Photo credit: Ribeiro et al., (2017)
This tiny frog (brachycephalus brunneus), a pumpkin toadlet, just isn’t built for jumping. Why? They are so small that maintaining balance becomes a issue during quick maneuvers, like jumping. They’re capable of hopping when gently prodded, but as you’re about to see, lose control of their trajectory mid-leap.
This balance issue could be caused by pumpkin toadlets having the smallest vestibular system yet measured in any vertebrate organism, or the fluid-filled network of spiraling chambers inside the inner ears of animals. When animals move their head, the liquid in these chambers also begin flowing along with it, brushing against tiny hairs that send electrical impulses to the brain to maintain balance. Then there’s the Brookesia Nana, the world’s smallest chameleon.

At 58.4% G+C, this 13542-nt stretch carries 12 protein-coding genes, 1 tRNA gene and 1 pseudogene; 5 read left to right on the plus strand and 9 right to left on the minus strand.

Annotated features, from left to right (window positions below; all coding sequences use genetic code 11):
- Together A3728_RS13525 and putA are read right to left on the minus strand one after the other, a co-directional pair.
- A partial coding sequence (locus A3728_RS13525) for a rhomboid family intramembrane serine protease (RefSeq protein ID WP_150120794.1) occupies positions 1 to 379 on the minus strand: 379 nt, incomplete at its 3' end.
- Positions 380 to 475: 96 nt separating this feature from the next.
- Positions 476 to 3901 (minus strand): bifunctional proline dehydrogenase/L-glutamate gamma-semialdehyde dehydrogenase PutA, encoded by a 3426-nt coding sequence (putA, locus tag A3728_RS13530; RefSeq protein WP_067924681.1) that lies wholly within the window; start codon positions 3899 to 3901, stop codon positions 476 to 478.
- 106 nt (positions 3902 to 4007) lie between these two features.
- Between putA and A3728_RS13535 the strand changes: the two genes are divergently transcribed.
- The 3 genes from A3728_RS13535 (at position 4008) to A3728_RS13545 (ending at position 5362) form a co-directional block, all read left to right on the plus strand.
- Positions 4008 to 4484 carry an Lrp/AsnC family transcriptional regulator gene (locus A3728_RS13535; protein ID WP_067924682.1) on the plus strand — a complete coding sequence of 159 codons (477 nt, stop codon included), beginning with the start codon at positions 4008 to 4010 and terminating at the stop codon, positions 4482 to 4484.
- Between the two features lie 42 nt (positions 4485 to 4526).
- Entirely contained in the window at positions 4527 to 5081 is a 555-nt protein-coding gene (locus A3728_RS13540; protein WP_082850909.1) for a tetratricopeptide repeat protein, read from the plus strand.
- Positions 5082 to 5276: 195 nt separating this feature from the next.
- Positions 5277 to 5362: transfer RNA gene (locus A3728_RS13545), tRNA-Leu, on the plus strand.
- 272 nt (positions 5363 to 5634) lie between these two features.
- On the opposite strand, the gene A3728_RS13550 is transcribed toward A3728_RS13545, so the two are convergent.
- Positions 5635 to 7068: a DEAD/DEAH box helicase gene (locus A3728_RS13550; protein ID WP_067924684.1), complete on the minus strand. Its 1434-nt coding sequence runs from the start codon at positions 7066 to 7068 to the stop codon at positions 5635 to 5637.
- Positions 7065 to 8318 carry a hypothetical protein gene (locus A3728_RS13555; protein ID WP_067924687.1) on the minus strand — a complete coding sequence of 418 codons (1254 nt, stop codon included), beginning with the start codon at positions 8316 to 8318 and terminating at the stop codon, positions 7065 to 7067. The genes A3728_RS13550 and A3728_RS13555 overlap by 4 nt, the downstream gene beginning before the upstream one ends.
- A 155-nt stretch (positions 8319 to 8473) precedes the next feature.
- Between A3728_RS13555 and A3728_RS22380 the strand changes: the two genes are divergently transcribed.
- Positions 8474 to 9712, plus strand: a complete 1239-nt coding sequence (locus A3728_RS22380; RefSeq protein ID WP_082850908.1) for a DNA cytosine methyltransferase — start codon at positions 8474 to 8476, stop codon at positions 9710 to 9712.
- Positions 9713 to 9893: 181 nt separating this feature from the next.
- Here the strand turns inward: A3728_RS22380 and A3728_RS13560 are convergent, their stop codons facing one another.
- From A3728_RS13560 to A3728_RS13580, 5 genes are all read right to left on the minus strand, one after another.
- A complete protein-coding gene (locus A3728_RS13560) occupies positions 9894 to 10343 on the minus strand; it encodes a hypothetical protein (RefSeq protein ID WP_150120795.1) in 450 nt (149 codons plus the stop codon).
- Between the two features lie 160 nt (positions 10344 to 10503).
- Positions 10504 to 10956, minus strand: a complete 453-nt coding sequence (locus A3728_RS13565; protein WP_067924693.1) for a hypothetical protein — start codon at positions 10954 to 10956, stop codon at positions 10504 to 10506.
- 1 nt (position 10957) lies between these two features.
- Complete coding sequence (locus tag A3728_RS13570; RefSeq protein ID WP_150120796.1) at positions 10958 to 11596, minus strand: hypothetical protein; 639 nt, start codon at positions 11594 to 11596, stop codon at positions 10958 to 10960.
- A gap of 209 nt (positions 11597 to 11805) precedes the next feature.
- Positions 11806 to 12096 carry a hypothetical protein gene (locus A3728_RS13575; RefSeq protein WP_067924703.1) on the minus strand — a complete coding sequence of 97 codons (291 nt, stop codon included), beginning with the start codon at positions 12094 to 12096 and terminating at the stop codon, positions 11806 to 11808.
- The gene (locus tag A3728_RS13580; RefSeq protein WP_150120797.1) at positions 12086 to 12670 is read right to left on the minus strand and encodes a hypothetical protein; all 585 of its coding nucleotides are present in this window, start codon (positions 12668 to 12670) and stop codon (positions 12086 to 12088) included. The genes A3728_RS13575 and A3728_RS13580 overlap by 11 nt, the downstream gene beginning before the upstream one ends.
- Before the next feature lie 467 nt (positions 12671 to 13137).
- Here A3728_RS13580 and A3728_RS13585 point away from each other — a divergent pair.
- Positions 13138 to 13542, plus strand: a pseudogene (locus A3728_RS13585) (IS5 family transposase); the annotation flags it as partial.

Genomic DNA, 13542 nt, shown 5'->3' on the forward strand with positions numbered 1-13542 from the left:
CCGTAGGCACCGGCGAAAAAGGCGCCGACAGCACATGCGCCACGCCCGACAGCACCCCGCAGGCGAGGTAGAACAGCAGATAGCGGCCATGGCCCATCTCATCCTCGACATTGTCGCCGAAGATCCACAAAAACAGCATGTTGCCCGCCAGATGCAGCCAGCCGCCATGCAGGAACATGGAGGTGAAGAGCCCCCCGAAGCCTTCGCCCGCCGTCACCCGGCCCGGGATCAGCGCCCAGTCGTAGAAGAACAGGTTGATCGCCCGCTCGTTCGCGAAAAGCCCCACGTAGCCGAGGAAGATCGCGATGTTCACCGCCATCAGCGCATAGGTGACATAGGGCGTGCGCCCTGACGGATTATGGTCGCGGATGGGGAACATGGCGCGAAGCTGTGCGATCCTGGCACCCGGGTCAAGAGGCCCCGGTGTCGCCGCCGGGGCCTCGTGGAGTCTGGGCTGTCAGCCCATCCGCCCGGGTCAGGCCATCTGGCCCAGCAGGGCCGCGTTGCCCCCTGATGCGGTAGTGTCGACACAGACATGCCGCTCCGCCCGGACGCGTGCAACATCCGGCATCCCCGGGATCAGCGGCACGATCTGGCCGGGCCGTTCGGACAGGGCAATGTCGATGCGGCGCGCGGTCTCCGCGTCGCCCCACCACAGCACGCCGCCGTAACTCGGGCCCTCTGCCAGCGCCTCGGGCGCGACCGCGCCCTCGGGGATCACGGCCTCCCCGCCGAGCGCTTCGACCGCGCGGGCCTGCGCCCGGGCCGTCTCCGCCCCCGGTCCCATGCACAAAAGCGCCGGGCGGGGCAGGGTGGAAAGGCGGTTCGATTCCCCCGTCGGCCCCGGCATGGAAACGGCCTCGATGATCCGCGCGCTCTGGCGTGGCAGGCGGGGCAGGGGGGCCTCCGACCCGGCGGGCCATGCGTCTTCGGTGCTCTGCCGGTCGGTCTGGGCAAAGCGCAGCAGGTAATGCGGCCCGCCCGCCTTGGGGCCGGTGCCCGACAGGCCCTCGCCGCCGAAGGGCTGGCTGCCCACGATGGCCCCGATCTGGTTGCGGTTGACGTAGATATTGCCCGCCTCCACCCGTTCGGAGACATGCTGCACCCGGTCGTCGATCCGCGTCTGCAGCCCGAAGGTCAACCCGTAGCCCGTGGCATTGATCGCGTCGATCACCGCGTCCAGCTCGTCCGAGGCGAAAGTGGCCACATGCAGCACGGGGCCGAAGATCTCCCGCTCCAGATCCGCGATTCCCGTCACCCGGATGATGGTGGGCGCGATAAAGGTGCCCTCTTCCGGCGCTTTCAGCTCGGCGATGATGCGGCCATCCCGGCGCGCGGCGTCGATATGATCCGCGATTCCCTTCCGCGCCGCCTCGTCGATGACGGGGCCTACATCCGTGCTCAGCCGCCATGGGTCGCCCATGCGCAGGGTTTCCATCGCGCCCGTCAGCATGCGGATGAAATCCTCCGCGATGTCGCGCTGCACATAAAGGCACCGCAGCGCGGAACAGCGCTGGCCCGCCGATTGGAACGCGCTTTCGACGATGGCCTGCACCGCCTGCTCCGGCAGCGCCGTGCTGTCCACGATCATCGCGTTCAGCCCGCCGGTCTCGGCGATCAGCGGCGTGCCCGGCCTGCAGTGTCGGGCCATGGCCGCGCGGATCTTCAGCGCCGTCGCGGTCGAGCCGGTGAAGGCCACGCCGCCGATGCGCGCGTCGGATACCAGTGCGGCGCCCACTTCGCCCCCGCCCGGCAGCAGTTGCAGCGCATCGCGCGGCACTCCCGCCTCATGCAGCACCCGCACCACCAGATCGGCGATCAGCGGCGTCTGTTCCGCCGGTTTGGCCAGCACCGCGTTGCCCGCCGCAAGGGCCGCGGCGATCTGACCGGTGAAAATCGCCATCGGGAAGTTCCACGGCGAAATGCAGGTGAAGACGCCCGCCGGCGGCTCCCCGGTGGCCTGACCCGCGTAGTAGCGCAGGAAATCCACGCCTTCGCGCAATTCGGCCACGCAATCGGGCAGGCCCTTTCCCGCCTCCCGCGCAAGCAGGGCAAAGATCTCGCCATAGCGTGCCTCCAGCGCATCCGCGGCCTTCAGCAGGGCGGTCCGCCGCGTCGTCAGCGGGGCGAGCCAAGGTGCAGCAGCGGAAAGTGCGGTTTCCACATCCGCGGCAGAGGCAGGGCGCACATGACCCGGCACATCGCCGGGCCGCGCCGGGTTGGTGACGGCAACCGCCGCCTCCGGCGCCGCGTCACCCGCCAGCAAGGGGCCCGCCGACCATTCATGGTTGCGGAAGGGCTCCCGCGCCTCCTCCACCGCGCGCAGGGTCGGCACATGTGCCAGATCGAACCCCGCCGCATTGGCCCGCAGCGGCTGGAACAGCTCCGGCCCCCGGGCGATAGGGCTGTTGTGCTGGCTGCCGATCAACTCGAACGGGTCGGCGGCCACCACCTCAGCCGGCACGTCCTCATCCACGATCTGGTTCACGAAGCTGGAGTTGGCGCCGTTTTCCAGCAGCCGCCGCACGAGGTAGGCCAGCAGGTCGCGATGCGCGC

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They’re not great jumpers, and they’re not particularly good walkers either. They sort of stomp around in a stilted, peg-like version of walking.” said Edward Stanley, study co-author, director of the Florida Museum of Natural History’s Digital Discovery and Dissemination Laboratory.